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Knowledge management in the hybrid work era: 4 key insights

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Amidst the continuous global disruption of the last 2 years, businesses across many sectors—from high-tech to finance to e-commerce and more—have actually been thriving. They’re tenaciously pursuing their most important strategic goals while continuously adapting to high-velocity change, including a widespread shift to hybrid and remote-first working models.

That means these companies are also grappling with a fundamental question: How will people find the information they need to be successful when they no longer all work together in the same location?

Indeed, we’ve seen a “knowledge crisis” unfolding in the business world. Organizational IQ—the invaluable intelligence about products, processes, customers, and other data that gets built up over time—has long depended on traditional in-person operations. Everyone from the C suite to sales to customer service needs this information to be successful, but it’s harder to tap into with the shift to hybrid and remote work. As the workforce left the traditional office and dispersed, so did the collective brain trust that keeps many organizations running smoothly.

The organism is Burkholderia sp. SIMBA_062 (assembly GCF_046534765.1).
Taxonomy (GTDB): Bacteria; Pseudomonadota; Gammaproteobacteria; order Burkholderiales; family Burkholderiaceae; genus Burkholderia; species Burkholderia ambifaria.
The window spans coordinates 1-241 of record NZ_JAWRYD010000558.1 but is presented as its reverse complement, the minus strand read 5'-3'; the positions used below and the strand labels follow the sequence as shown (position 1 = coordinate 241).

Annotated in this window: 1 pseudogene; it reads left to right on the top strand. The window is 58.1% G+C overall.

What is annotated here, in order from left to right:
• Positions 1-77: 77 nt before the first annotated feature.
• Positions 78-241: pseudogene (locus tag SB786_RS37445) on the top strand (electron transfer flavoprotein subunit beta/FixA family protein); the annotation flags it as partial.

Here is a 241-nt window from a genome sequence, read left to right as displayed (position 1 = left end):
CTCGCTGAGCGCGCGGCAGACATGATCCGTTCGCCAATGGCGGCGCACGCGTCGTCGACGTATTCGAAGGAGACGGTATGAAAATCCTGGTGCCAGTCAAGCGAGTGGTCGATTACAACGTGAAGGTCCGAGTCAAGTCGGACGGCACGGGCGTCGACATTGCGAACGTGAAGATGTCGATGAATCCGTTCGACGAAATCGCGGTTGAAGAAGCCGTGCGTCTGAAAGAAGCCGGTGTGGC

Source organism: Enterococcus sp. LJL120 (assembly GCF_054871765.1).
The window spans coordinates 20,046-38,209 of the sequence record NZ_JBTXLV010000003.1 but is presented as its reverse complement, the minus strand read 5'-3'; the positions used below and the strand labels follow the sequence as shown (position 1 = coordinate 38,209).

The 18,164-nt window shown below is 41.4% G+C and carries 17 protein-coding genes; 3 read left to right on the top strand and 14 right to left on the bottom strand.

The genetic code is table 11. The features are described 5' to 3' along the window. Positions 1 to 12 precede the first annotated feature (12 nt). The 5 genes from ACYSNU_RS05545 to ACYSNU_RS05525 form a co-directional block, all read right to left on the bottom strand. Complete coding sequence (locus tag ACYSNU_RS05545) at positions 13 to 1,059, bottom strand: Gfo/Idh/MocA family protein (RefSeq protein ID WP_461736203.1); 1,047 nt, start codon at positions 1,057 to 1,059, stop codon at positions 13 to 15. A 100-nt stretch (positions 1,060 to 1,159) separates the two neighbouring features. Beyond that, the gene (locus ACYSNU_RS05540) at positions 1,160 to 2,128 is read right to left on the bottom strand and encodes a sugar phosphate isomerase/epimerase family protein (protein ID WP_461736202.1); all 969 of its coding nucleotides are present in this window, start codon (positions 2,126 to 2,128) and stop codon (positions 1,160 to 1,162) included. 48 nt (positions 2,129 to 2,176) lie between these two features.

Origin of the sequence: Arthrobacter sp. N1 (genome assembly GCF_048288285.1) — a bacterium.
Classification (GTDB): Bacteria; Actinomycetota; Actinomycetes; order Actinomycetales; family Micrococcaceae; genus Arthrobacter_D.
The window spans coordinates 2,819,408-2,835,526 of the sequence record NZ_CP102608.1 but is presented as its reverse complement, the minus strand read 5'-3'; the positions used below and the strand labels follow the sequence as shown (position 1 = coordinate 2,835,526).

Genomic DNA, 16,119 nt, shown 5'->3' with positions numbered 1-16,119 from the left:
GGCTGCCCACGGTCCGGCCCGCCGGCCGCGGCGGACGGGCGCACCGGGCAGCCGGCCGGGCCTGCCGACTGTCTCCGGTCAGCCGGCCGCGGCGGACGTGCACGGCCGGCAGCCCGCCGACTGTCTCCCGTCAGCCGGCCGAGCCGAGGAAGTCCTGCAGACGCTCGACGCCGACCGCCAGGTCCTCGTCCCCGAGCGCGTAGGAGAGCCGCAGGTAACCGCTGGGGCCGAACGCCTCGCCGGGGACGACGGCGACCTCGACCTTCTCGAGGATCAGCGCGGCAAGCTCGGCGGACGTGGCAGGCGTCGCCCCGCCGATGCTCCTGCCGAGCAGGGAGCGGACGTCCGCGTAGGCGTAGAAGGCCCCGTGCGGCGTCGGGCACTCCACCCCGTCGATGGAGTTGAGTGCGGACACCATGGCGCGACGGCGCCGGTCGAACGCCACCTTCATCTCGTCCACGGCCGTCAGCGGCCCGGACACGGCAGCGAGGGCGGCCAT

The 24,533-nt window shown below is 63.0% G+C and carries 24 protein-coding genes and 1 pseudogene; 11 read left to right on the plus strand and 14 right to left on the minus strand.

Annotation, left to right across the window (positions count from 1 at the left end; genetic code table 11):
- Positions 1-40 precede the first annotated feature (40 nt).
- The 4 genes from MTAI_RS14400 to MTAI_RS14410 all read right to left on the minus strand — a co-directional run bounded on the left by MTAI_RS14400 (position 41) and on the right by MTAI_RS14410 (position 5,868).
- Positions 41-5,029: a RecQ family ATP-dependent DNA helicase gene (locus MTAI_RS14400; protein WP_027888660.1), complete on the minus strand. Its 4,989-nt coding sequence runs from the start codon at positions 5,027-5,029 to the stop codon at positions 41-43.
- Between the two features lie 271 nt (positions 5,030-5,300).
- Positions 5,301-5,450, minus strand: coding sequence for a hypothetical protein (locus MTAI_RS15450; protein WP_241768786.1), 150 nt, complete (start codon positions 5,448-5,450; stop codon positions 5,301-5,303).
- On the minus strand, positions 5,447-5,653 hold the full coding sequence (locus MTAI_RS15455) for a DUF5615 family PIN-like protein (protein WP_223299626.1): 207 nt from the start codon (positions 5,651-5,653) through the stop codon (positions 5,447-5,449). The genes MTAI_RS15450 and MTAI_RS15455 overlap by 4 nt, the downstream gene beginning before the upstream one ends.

Companies must keep knowledge flowing across people, processes, and tools, even when they’re spread across disparate physical locations and time zones. In fact, 76% of respondents in the recently published 2022 Knowledge Management Survey reported a greater need for employee training on knowledge management systems as a substitute for immediate access to in-office expertise. The survey, conducted by Benchmark Portal and sponsored by KMS Lighthouse, included responses from more than 1,000 professionals working in organizations of all sizes and across virtually every industry.